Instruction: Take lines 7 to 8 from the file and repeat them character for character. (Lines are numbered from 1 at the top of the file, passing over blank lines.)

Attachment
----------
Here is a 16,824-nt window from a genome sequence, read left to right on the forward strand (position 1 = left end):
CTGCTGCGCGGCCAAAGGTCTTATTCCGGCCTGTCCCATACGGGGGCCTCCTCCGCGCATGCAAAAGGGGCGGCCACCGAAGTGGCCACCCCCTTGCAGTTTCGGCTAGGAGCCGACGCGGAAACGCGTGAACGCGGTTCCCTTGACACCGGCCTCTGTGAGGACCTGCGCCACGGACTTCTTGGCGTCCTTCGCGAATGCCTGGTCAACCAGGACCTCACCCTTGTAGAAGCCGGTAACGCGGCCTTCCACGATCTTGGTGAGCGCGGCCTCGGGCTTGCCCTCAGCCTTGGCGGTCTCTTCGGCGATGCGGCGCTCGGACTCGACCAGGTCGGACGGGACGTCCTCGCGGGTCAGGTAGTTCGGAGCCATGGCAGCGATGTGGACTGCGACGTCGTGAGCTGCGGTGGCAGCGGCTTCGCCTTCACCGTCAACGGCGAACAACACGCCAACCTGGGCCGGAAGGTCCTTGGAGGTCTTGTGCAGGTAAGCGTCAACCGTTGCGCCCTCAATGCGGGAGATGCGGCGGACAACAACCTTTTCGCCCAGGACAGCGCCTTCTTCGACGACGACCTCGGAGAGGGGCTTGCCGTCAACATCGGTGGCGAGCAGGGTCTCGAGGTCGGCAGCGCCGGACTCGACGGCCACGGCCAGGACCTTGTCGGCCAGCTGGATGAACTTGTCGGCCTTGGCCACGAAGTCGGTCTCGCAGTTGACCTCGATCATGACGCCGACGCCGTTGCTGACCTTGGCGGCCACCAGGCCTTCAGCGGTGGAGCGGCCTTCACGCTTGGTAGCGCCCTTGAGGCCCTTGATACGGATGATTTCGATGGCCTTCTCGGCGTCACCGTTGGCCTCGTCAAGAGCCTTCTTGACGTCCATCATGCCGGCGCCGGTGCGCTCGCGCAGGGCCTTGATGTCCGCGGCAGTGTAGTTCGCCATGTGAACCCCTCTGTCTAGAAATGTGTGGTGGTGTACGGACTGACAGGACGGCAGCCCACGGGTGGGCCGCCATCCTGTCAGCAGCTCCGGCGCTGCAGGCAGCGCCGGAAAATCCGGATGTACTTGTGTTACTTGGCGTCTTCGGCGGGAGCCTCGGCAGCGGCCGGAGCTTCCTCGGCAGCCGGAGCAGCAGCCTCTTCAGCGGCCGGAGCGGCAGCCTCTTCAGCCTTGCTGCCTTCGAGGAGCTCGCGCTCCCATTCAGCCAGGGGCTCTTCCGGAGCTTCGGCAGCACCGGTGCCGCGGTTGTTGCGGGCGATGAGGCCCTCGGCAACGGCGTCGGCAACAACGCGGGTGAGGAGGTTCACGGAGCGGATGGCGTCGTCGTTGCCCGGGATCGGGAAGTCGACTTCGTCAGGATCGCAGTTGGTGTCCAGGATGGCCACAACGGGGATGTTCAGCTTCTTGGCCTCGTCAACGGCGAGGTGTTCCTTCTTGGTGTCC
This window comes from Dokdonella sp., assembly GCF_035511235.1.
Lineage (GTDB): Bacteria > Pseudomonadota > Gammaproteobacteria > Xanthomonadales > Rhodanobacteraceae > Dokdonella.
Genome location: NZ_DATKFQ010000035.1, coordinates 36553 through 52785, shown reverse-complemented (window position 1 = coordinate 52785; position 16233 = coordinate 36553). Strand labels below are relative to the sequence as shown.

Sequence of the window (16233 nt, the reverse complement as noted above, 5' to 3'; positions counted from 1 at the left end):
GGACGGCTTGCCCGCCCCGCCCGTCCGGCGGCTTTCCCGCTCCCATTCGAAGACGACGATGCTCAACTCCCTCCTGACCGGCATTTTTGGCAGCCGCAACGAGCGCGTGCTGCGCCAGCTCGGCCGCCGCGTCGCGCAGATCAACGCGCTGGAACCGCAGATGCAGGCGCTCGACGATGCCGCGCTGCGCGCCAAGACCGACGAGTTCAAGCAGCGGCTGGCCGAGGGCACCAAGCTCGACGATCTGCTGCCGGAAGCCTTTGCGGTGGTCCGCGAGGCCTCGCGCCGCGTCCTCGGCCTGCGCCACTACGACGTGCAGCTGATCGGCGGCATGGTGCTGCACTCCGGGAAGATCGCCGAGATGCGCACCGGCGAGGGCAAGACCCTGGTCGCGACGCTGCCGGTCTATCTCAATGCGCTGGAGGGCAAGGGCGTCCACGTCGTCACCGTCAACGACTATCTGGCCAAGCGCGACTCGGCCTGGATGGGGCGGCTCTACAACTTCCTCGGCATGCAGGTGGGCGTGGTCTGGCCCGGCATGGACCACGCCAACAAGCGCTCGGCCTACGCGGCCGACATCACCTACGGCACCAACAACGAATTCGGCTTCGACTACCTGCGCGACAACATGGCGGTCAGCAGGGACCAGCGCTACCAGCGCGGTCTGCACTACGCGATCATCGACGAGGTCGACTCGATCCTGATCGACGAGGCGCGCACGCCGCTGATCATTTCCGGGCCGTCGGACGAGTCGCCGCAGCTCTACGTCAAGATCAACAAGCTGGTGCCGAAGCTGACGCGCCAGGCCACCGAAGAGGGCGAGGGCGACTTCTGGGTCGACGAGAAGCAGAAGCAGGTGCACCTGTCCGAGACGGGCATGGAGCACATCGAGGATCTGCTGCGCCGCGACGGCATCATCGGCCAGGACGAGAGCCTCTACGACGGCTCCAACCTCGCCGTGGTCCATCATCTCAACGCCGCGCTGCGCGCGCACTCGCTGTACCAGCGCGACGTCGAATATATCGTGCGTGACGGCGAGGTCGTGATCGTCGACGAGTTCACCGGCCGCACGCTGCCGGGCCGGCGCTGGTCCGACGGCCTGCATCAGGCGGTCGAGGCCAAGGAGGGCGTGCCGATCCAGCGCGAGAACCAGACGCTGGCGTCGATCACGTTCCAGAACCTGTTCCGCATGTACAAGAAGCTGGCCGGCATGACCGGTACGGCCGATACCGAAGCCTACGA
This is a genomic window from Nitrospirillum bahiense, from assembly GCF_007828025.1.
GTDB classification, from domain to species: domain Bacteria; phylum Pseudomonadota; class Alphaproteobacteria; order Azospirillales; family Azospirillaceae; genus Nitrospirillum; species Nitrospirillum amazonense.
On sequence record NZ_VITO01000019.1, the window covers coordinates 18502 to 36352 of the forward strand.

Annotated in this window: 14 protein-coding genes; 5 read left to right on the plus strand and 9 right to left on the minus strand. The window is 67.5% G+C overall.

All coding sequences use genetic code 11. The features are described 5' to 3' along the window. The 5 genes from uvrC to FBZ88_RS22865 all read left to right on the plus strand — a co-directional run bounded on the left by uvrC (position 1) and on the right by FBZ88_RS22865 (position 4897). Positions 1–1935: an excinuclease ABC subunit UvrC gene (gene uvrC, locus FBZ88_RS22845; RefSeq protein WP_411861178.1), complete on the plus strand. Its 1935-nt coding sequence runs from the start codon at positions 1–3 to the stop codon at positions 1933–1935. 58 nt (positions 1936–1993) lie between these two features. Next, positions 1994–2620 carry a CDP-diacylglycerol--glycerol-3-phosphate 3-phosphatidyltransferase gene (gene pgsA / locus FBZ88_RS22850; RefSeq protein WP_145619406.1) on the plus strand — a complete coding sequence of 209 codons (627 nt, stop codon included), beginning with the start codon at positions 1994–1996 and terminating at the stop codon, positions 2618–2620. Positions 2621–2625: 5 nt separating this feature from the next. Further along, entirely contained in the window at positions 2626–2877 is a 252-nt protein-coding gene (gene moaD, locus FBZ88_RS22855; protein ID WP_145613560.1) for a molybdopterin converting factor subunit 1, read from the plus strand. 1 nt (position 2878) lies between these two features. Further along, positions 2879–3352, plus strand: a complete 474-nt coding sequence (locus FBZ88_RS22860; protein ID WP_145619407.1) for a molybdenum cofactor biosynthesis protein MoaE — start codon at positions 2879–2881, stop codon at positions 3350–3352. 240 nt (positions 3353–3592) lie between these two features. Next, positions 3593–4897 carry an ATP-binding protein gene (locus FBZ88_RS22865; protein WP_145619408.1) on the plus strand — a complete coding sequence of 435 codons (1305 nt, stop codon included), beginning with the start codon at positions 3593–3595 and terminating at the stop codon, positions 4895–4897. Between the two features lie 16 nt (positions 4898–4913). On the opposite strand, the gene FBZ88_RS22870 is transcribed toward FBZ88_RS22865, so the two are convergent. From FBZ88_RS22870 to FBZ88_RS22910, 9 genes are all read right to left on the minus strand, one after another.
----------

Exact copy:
GGACGGCTTGCCCGCCCCGCCCGTCCGGCGGCTTTCCCGCTCCCATTCGAAGACGACGATGCTCAACTCCCTCCTGACCGGCATTTTTGGCAGCCGCAACGAGCGCGTGCTGCGCCAGCTCGGCCGCCGCGTCGCGCAGATCAACGCGCTGGAACCGCAGATGCAGGCGCTCGACGATGCCGCGCTGCGCGCCAAGACCGACGAGTTCAAGCAGCGGCTGGCCGAGGGCACCAAGCTCGACGATCTGCTGCCGGAAGCCTTTGCGGTGGTCCGCGAGGCCTCGCGCCGCGTCCTCGGCCTGCGCCACTACGACGTGCAGCTGATCGGCGGCATGGTGCTGCACTCCGGGAAGATCGCCGAGATGCGCACCGGCGAGGGCAAGACCCTGGTCGCGACGCTGCCGGTCTATCTCAATGCGCTGGAGGGCAAGGGCGTCCACGTCGTCACCGTCAACGACTATCTGGCCAAGCGCGACTCGGCCTGGATGGGGCGGCTCTACAACTTCCTCGGCATGCAGGTGGGCGTGGTCTGGCCCGGCATGGACCACGCCAACAAGCGCTCGGCCTACGCGGCCGACATCACCTACGGCACCAACAACGAATTCGGCTTCGACTACCTGCGCGACAACATGGCGGTCAGCAGGGACCAGCGCTACCAGCGCGGTCTGCACTACGCGATCATCGACGAGGTCGACTCGATCCTGATCGACGAGGCGCGCACGCCGCTGATCATTTCCGGGCCGTCGGACGAGTCGCCGCAGCTCTACGTCAAGATCAACAAGCTGGTGCCGAAGCTGACGCGCCAGGCCACCGAAGAGGGCGAGGGCGACTTCTGGGTCGACGAGAAGCAGAAGCAGGTGCACCTGTCCGAGACGGGCATGGAGCACATCGAGGATCTGCTGCGCCGCGACGGCATCATCGGCCAGGACGAGAGCCTCTACGACGGCTCCAACCTCGCCGTGGTCCATCATCTCAACGCCGCGCTGCGCGCGCACTCGCTGTACCAGCGCGACGTCGAATATATCGTGCGTGACGGCGAGGTCGTGATCGTCGACGAGTTCACCGGCCGCACGCTGCCGGGCCGGCGCTGGTCCGACGGCCTGCATCAGGCGGTCGAGGCCAAGGAGGGCGTGCCGATCCAGCGCGAGAACCAGACGCTGGCGTCGATCACGTTCCAGAACCTGTTCCGCATGTACAAGAAGCTGGCCGGCATGACCGGTACGGCCGATACCGAAGCCTACGA
This is a genomic window from Nitrospirillum bahiense, from assembly GCF_007828025.1.